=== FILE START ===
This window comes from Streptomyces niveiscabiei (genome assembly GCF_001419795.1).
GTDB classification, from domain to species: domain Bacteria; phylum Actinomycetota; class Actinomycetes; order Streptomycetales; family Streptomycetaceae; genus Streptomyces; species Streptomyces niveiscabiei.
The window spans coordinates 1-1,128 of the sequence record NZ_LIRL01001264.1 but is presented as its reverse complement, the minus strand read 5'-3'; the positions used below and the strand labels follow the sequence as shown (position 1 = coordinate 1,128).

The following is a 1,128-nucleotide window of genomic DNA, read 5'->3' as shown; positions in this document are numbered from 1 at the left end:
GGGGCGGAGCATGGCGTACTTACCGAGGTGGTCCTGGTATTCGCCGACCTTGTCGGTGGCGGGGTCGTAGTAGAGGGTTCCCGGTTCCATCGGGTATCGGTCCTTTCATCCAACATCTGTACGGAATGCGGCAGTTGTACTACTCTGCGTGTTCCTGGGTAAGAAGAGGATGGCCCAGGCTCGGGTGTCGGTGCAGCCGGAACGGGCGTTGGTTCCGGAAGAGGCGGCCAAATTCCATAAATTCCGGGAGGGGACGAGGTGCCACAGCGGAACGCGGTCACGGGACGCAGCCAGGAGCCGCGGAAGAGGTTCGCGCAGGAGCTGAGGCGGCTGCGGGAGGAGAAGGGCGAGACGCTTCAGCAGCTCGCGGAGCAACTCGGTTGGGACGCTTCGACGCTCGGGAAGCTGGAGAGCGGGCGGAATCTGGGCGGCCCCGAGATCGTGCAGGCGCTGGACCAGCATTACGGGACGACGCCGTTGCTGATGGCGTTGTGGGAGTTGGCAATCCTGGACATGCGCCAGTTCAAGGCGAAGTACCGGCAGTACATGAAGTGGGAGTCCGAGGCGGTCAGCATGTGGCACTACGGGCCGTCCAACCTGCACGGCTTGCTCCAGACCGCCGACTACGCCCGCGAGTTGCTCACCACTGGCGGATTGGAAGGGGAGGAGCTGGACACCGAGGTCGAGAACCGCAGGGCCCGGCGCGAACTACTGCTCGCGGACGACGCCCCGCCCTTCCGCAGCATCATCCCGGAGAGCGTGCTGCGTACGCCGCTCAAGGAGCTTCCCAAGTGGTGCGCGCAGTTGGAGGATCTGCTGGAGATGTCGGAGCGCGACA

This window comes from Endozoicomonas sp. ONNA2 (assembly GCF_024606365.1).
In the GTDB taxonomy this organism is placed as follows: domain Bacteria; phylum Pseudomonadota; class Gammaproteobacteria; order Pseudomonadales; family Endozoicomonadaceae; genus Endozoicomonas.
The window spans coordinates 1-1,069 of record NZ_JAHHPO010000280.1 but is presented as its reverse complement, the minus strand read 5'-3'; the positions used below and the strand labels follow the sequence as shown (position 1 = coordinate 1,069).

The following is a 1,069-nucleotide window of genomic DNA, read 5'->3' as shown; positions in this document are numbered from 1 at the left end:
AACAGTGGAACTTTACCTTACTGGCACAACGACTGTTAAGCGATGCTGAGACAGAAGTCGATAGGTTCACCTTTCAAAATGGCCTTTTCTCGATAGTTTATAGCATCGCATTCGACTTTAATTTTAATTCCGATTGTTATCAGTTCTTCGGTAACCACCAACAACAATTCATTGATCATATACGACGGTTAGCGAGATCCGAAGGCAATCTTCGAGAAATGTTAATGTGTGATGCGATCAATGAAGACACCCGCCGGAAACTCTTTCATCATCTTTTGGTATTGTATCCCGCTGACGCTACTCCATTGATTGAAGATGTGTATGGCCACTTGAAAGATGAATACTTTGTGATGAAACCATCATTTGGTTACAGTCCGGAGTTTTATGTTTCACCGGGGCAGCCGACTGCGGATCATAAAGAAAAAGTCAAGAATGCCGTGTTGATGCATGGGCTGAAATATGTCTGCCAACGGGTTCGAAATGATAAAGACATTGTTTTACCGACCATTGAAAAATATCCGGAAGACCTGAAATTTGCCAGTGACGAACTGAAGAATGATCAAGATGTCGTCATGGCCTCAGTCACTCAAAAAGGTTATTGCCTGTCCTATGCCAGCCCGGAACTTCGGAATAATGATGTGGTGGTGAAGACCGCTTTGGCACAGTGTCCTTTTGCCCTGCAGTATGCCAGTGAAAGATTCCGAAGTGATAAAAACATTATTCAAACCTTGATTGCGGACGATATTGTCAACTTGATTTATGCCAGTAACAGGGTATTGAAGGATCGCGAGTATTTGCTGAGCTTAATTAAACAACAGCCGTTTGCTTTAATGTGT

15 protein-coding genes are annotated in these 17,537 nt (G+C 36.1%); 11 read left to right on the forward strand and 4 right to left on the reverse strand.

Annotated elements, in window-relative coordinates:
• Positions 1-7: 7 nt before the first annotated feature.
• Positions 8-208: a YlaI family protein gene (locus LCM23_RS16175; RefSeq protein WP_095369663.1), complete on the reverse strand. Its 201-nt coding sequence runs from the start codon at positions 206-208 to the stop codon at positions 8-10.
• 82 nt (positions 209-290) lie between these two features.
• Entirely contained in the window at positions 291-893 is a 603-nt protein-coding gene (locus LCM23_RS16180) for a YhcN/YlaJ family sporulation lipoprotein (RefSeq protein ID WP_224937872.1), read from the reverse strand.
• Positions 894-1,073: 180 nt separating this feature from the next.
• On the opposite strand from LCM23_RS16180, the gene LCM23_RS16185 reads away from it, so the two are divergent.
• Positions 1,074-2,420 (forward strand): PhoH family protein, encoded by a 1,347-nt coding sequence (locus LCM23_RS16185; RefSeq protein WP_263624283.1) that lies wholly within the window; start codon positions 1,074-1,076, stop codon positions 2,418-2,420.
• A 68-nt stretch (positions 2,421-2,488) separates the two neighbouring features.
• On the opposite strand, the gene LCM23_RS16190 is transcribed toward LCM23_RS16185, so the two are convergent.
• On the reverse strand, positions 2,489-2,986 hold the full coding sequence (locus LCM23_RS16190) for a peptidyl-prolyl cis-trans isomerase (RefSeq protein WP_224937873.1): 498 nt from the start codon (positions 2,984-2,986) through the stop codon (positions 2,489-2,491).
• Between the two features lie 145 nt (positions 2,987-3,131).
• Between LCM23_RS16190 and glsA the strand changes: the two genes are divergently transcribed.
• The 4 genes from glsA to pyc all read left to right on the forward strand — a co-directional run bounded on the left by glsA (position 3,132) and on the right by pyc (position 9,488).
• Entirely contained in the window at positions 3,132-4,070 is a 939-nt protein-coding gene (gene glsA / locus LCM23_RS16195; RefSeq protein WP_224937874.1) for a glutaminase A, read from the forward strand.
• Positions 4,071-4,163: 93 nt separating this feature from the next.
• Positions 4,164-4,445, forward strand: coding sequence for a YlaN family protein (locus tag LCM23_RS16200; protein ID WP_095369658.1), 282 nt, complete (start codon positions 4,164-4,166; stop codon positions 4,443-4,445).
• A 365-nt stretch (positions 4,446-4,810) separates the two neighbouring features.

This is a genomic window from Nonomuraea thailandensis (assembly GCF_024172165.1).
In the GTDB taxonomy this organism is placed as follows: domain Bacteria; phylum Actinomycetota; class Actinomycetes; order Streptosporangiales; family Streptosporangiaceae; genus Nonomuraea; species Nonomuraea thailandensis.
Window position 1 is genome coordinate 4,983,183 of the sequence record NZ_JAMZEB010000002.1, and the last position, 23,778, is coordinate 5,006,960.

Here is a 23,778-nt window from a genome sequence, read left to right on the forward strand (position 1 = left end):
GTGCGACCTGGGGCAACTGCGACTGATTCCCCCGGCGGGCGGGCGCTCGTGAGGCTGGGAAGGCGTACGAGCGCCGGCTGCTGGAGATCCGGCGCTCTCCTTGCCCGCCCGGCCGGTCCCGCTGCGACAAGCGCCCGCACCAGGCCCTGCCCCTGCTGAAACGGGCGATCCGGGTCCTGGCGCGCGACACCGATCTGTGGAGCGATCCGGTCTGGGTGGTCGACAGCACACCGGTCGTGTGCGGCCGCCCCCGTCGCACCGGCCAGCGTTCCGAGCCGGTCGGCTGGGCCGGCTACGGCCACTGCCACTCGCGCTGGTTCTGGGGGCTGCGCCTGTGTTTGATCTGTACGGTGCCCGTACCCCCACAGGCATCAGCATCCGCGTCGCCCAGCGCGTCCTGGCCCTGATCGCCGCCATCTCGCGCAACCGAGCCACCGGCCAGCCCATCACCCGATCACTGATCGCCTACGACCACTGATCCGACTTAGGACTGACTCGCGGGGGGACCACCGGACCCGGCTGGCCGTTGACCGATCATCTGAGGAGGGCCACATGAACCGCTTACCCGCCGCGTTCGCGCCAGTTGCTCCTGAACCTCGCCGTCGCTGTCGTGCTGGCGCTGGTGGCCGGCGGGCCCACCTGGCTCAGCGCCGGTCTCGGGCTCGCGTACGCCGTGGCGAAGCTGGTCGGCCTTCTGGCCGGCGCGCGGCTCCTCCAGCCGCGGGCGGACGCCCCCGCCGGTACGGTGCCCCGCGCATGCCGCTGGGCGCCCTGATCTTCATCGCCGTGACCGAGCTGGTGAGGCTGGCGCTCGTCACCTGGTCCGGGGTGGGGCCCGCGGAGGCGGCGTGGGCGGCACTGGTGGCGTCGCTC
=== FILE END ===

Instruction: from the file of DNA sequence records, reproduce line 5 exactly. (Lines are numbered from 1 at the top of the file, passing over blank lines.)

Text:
GGGGCGGAGCATGGCGTACTTACCGAGGTGGTCCTGGTATTCGCCGACCTTGTCGGTGGCGGGGTCGTAGTAGAGGGTTCCCGGTTCCATCGGGTATCGGTCCTTTCATCCAACATCTGTACGGAATGCGGCAGTTGTACTACTCTGCGTGTTCCTGGGTAAGAAGAGGATGGCCCAGGCTCGGGTGTCGGTGCAGCCGGAACGGGCGTTGGTTCCGGAAGAGGCGGCCAAATTCCATAAATTCCGGGAGGGGACGAGGTGCCACAGCGGAACGCGGTCACGGGACGCAGCCAGGAGCCGCGGAAGAGGTTCGCGCAGGAGCTGAGGCGGCTGCGGGAGGAGAAGGGCGAGACGCTTCAGCAGCTCGCGGAGCAACTCGGTTGGGACGCTTCGACGCTCGGGAAGCTGGAGAGCGGGCGGAATCTGGGCGGCCCCGAGATCGTGCAGGCGCTGGACCAGCATTACGGGACGACGCCGTTGCTGATGGCGTTGTGGGAGTTGGCAATCCTGGACATGCGCCAGTTCAAGGCGAAGTACCGGCAGTACATGAAGTGGGAGTCCGAGGCGGTCAGCATGTGGCACTACGGGCCGTCCAACCTGCACGGCTTGCTCCAGACCGCCGACTACGCCCGCGAGTTGCTCACCACTGGCGGATTGGAAGGGGAGGAGCTGGACACCGAGGTCGAGAACCGCAGGGCCCGGCGCGAACTACTGCTCGCGGACGACGCCCCGCCCTTCCGCAGCATCATCCCGGAGAGCGTGCTGCGTACGCCGCTCAAGGAGCTTCCCAAGTGGTGCGCGCAGTTGGAGGATCTGCTGGAGATGTCGGAGCGCGACA